MetalBite Review by Chris Pratl on 5/5/2018 1:57:12 PM
In a country more renowned for its contributions to the death metal movement of the late 80's and early 90's, Sweden's doom-legend Candlemass has hardly let up one iota over the last 33-years. Endless debates over which of their early albums, Epicus Doomicus Metallicus or Nightfall, is the more influential album still run rampant today on many a forum and social media post, much to the delight of many an old school fan. Such staying power must wield some sort of resonance after so long, and it does just that.
The latest offering is an EP titled House of Doom, an otherwise telling, if unnecessary tag considering the lineage of this group, but, alas, I am here among the masses awaiting the dark and empowering chords to hit me, and the titled track opens up quite nicely. The immediacy of the power chords is a staunch reminder of this band's overall power is still sharp after so many years. Understandably, doom metal isn't a medium usually longing for consistent advancement, but even the best bands of the genre have hit 'cold spots' in their respective careers. Vocalist Mats Leven does a nice job of letting his vocal pattern guide him, as opposed to others people who try in vain to overpower the verses with showboating bellowing; his vocals are a sort of thin coat of varnish over the nicely molded surface laid down by the band. His range is just hearty enough to fill the room without the pretension of playing the part.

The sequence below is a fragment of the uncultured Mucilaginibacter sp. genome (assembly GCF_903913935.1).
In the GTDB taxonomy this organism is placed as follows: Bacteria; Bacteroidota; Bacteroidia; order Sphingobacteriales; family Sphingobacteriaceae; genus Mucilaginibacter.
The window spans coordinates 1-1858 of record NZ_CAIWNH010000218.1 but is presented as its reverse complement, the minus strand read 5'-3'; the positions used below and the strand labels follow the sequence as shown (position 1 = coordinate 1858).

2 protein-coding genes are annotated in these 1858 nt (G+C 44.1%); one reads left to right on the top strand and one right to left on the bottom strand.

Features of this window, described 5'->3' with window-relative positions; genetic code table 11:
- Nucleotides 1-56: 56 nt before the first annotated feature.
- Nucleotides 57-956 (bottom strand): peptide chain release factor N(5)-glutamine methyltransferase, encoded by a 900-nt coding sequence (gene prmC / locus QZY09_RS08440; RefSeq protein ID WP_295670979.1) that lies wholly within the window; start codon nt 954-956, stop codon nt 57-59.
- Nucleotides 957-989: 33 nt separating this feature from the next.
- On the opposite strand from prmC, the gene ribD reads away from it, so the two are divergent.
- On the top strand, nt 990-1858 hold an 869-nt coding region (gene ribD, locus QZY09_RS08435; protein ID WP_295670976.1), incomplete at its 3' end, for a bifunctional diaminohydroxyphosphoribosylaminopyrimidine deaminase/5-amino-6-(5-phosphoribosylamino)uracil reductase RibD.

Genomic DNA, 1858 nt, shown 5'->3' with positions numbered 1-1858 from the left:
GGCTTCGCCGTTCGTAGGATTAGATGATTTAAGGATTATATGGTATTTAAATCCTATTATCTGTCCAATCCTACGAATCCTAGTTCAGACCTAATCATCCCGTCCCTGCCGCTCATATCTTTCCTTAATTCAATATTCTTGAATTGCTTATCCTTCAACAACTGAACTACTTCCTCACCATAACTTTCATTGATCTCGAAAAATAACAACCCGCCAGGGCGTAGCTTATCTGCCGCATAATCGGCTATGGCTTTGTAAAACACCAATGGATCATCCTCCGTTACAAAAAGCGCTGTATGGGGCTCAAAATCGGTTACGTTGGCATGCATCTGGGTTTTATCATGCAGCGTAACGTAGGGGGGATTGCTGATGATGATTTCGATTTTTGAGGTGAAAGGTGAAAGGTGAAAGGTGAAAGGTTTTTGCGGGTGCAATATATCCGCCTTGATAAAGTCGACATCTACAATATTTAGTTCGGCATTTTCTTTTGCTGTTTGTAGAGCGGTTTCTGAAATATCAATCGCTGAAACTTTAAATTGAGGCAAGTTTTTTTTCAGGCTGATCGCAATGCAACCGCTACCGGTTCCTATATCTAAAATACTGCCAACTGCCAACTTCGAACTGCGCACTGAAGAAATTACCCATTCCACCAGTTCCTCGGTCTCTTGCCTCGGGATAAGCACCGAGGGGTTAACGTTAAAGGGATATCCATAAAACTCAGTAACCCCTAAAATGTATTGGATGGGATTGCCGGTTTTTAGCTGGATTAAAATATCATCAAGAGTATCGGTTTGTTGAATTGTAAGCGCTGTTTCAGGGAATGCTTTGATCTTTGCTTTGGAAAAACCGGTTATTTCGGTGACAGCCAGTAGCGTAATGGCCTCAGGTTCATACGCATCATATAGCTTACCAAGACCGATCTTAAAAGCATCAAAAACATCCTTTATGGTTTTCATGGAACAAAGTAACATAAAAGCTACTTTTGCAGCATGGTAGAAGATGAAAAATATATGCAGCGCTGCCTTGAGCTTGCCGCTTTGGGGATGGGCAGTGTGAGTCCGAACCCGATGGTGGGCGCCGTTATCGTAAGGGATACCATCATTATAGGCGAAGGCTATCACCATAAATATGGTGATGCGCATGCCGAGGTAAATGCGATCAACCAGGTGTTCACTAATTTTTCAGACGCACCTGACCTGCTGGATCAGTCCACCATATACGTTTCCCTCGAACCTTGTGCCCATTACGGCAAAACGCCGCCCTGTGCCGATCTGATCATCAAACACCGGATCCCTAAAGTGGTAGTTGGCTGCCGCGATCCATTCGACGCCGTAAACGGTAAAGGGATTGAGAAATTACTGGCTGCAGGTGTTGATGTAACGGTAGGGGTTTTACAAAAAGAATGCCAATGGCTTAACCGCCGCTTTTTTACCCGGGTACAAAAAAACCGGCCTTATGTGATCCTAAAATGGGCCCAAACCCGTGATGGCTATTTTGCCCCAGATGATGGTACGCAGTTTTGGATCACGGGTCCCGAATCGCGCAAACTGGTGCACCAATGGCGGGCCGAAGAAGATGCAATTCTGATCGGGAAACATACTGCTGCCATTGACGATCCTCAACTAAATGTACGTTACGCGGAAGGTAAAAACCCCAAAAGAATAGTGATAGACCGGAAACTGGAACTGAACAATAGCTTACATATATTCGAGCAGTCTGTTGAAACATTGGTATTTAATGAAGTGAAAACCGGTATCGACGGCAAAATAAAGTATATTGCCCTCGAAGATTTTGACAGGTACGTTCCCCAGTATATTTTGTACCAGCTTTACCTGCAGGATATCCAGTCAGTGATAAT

As the tracks move long into “Flowers of Deception,” Fortuneteller,” and “Dolls On a Wall,” the track signatures change evenly and enough to set apart the individual songs from one another; no two tracks suffer from repetitive sterility anywhere. The slow and moody “Fortuneteller”is an almost ballad-like dwelling in the chasm of doom metal that, on occasion, can lift the listener above the normal plane of listening enjoyment. Granted, it's no “Solitude” by Black Sabbath or “Watching From a Distance” from the U.K.'s Warning in terms of brilliant anthem-like stature, but it's a soft and lulling dance over the furious D-chord dirges we're often used to in large doses.
The EP ends with “Dolls On a Wall,”an instrumental that, for me, was the perfectly logical exclamation point on this short little effort. Taking nothing away from its own powerful presence, to see an offering end with a good instrumental isn't all that prevalent these days, so this was a welcome surprise. It pretty much moves along with the same train of thought for the nearly-four-minute climax, but as with any inspired, finely-crafted piece it gets in and out before any ideas are stretched too thin for their own good. It was a very well-executed exit.
When something has been moving along in its own easy labyrinth of excellence for so long, why tamper with the formula? As I said, doom isn't known for (successfully) taking chances over the last 50-years, but when it offers up a well-toned piece of musical machinery, it makes getting older seem that much less taxing. Candlemass has always been a band offering nothing but high quality, so I think it's a safe bet to put all of your chips on black when it comes to their long and fascinating discography.
Rating: 9 out of 10